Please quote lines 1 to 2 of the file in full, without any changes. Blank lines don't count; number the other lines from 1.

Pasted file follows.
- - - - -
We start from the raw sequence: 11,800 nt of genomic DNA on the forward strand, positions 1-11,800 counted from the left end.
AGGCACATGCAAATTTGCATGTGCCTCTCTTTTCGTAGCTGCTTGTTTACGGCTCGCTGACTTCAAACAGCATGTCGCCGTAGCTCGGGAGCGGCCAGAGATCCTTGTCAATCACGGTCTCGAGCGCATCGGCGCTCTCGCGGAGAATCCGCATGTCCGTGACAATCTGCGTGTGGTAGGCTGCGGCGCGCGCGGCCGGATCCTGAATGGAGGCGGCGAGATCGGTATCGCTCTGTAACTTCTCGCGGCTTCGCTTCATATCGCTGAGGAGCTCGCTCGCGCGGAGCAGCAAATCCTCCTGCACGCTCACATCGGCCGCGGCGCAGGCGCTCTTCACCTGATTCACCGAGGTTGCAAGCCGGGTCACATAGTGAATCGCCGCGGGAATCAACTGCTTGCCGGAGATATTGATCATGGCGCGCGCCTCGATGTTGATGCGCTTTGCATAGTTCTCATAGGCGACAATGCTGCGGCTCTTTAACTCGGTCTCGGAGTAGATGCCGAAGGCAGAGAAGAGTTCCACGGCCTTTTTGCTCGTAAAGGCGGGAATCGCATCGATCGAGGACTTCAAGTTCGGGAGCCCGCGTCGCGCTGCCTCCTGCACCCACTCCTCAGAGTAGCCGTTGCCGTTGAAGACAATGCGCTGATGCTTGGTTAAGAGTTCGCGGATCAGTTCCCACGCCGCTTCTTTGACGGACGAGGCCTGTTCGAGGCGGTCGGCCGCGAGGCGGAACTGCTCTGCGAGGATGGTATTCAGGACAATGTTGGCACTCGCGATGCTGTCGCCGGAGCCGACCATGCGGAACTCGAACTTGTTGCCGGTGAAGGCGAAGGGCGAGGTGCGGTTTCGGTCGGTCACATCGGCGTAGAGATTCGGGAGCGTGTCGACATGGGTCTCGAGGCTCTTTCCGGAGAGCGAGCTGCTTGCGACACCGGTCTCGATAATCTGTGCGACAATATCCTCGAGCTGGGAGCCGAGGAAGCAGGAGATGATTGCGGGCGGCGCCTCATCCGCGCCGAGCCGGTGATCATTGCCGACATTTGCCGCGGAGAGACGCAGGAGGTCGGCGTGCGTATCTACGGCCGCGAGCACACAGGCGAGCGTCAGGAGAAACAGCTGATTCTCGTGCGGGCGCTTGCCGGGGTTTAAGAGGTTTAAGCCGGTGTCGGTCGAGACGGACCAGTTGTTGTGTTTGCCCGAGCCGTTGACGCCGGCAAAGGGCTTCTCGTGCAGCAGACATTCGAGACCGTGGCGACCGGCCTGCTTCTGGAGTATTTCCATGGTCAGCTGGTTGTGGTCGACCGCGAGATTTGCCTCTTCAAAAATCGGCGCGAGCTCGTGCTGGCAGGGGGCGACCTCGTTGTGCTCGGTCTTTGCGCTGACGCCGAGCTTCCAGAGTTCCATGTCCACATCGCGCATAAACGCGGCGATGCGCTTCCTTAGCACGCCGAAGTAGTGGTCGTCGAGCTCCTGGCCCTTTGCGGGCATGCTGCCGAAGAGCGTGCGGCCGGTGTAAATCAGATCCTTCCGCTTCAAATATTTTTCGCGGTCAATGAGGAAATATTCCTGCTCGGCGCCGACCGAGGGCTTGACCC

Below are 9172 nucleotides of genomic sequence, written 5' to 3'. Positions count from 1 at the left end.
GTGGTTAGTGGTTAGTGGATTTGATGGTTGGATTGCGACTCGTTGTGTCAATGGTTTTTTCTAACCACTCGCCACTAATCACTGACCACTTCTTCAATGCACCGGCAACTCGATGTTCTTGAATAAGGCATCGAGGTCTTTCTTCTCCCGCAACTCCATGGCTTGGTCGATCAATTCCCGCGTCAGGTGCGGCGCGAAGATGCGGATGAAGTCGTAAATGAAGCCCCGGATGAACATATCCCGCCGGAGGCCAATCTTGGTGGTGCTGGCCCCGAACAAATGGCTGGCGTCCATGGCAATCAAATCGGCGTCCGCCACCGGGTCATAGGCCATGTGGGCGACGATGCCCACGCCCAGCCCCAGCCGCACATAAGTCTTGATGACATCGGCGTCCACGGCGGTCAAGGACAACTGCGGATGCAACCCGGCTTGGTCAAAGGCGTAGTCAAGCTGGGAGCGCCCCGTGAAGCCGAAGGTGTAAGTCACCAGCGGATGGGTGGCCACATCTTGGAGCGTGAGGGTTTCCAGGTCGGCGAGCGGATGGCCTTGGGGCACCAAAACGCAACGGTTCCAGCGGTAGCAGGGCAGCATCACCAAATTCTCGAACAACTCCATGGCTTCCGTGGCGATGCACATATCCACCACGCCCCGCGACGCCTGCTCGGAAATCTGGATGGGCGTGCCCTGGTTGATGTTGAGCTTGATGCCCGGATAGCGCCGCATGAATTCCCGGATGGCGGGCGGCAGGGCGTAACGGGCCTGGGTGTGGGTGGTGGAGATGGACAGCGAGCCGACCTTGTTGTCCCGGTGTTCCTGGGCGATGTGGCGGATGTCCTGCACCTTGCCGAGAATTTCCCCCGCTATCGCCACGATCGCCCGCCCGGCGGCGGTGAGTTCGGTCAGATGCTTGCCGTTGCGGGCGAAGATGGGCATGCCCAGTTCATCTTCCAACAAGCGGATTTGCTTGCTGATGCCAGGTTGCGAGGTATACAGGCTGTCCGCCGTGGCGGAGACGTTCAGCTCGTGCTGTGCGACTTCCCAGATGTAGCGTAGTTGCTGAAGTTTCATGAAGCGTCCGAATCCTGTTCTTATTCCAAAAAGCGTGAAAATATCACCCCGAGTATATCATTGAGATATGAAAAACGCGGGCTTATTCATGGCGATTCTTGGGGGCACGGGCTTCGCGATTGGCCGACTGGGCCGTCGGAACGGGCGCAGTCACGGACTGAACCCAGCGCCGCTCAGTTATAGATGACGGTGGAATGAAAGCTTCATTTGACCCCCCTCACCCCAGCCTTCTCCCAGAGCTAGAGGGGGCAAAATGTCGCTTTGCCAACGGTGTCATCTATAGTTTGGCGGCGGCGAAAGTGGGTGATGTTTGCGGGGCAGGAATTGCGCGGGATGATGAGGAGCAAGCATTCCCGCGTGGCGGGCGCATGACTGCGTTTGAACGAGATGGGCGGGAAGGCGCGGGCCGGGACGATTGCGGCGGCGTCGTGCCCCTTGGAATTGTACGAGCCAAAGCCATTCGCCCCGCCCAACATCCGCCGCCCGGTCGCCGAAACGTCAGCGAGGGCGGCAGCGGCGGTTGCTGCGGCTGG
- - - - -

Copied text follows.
We start from the raw sequence: 11,800 nt of genomic DNA on the forward strand, positions 1-11,800 counted from the left end.
AGGCACATGCAAATTTGCATGTGCCTCTCTTTTCGTAGCTGCTTGTTTACGGCTCGCTGACTTCAAACAGCATGTCGCCGTAGCTCGGGAGCGGCCAGAGATCCTTGTCAATCACGGTCTCGAGCGCATCGGCGCTCTCGCGGAGAATCCGCATGTCCGTGACAATCTGCGTGTGGTAGGCTGCGGCGCGCGCGGCCGGATCCTGAATGGAGGCGGCGAGATCGGTATCGCTCTGTAACTTCTCGCGGCTTCGCTTCATATCGCTGAGGAGCTCGCTCGCGCGGAGCAGCAAATCCTCCTGCACGCTCACATCGGCCGCGGCGCAGGCGCTCTTCACCTGATTCACCGAGGTTGCAAGCCGGGTCACATAGTGAATCGCCGCGGGAATCAACTGCTTGCCGGAGATATTGATCATGGCGCGCGCCTCGATGTTGATGCGCTTTGCATAGTTCTCATAGGCGACAATGCTGCGGCTCTTTAACTCGGTCTCGGAGTAGATGCCGAAGGCAGAGAAGAGTTCCACGGCCTTTTTGCTCGTAAAGGCGGGAATCGCATCGATCGAGGACTTCAAGTTCGGGAGCCCGCGTCGCGCTGCCTCCTGCACCCACTCCTCAGAGTAGCCGTTGCCGTTGAAGACAATGCGCTGATGCTTGGTTAAGAGTTCGCGGATCAGTTCCCACGCCGCTTCTTTGACGGACGAGGCCTGTTCGAGGCGGTCGGCCGCGAGGCGGAACTGCTCTGCGAGGATGGTATTCAGGACAATGTTGGCACTCGCGATGCTGTCGCCGGAGCCGACCATGCGGAACTCGAACTTGTTGCCGGTGAAGGCGAAGGGCGAGGTGCGGTTTCGGTCGGTCACATCGGCGTAGAGATTCGGGAGCGTGTCGACATGGGTCTCGAGGCTCTTTCCGGAGAGCGAGCTGCTTGCGACACCGGTCTCGATAATCTGTGCGACAATATCCTCGAGCTGGGAGCCGAGGAAGCAGGAGATGATTGCGGGCGGCGCCTCATCCGCGCCGAGCCGGTGATCATTGCCGACATTTGCCGCGGAGAGACGCAGGAGGTCGGCGTGCGTATCTACGGCCGCGAGCACACAGGCGAGCGTCAGGAGAAACAGCTGATTCTCGTGCGGGCGCTTGCCGGGGTTTAAGAGGTTTAAGCCGGTGTCGGTCGAGACGGACCAGTTGTTGTGTTTGCCCGAGCCGTTGACGCCGGCAAAGGGCTTCTCGTGCAGCAGACATTCGAGACCGTGGCGACCGGCCTGCTTCTGGAGTATTTCCATGGTCAGCTGGTTGTGGTCGACCGCGAGATTTGCCTCTTCAAAAATCGGCGCGAGCTCGTGCTGGCAGGGGGCGACCTCGTTGTGCTCGGTCTTTGCGCTGACGCCGAGCTTCCAGAGTTCCATGTCCACATCGCGCATAAACGCGGCGATGCGCTTCCTTAGCACGCCGAAGTAGTGGTCGTCGAGCTCCTGGCCCTTTGCGGGCATGCTGCCGAAGAGCGTGCGGCCGGTGTAAATCAGATCCTTCCGCTTCAAATATTTTTCGCGGTCAATGAGGAAATATTCCTGCTCGGCGCCGACCGAGGGCTTGACCC